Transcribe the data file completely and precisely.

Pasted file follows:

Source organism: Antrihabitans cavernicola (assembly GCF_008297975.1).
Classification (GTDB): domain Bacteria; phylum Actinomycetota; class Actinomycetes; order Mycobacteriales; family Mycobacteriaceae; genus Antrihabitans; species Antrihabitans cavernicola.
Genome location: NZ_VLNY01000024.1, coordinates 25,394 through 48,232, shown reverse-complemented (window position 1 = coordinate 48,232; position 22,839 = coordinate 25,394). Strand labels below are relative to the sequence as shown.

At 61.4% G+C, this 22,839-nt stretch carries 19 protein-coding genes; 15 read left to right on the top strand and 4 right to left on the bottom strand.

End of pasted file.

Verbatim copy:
Source organism: Antrihabitans cavernicola (assembly GCF_008297975.1).
Classification (GTDB): domain Bacteria; phylum Actinomycetota; class Actinomycetes; order Mycobacteriales; family Mycobacteriaceae; genus Antrihabitans; species Antrihabitans cavernicola.
Genome location: NZ_VLNY01000024.1, coordinates 25,394 through 48,232, shown reverse-complemented (window position 1 = coordinate 48,232; position 22,839 = coordinate 25,394). Strand labels below are relative to the sequence as shown.

At 61.4% G+C, this 22,839-nt stretch carries 19 protein-coding genes; 15 read left to right on the top strand and 4 right to left on the bottom strand.